The trees whirred past, and then he was on Snowden road, flying around switchbacks, moving through cars until he reached the Derving’s driveway, flew into Colin’s house and dropped into his basement, praying he’d could count on his friend’s reliability.
Sure enough, there was Colin. He sat collapsed in his beanbag chair, his tucked under his massive girth in lotus pose. He held a Super Nintendo controller in one hand, Dr. Pepper in the other, and the cool glow of the TV washed over his moonface. Looking at the screen, Jay saw he was playing Secret of Mana, the game they’d worked on together before Krave III. Jay felt a twinge of sadness; those days were over.
Jay walked back and front before Colin, waving his hands. No response. He shouted in Colin’s ear. Colin sat unperturbed, staring at the screen. So Jay floated in the corner, watching the game, thinking. He wished he could shut his brain off for just five minutes, and join Colin in play.
Colin was at the caverns of Gaia’s Navel, mashing buttons against a boss they’d struggled months ago to defeat. As Colin delivered a final sword stroke, the boss glowed red, then exploded. In the boss’s place was a new character, a pink-haired sprite who joined their party. Jay leaned forward. He’d seen pictures in the manual. They’d been waiting to unlock him.
A naming screen popped up for the new character. The second controller lay on the floor, and Jay instinctively grabbed for it. As his hand passed through the controller, he heard a clicking sound. Onscreen, the cursor leapt about. Colin stopped with the controller, his brow furrowed. Jay again grabbed for the controller. Again, the cursor on the naming screen scrolled over the letters. Colin inspected his controller, turning it over in his hands. Jay saw his chance. He moved his hands through the controller, and found that, depending on where he placed them, he could move the onscreen cursor. One at a time he selected letters, spelling out “C-O-L-I-N.” Colin, eyes wide. He carefully placed his controller on the ground. There was only room for seven letters at a time, so Jay deleted what he’d typed and slowly spelled out “I-T-S-J-A-Y.”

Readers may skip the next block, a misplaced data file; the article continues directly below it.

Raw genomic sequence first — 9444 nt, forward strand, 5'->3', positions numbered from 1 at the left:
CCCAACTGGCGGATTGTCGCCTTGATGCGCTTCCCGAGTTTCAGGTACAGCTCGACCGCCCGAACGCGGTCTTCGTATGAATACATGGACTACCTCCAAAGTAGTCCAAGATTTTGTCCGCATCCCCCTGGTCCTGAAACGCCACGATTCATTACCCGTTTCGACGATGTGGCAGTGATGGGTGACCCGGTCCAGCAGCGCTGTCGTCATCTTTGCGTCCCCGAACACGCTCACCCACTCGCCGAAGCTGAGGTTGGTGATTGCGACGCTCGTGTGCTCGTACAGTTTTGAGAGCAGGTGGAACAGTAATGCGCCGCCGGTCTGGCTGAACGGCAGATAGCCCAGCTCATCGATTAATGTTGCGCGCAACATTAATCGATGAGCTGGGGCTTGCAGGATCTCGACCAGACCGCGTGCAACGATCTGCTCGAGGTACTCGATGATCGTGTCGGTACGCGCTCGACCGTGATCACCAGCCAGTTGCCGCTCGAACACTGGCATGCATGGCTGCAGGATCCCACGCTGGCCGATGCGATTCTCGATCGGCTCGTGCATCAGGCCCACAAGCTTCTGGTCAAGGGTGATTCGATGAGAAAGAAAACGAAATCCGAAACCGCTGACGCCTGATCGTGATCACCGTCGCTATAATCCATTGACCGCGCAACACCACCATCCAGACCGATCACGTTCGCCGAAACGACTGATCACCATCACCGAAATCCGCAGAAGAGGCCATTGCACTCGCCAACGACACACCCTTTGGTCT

“Jay?” Colin wondered aloud. With a grunt, Colin hoisted himself up, thundered over to the downstairs phone, and grabbed a scrap piece of paper.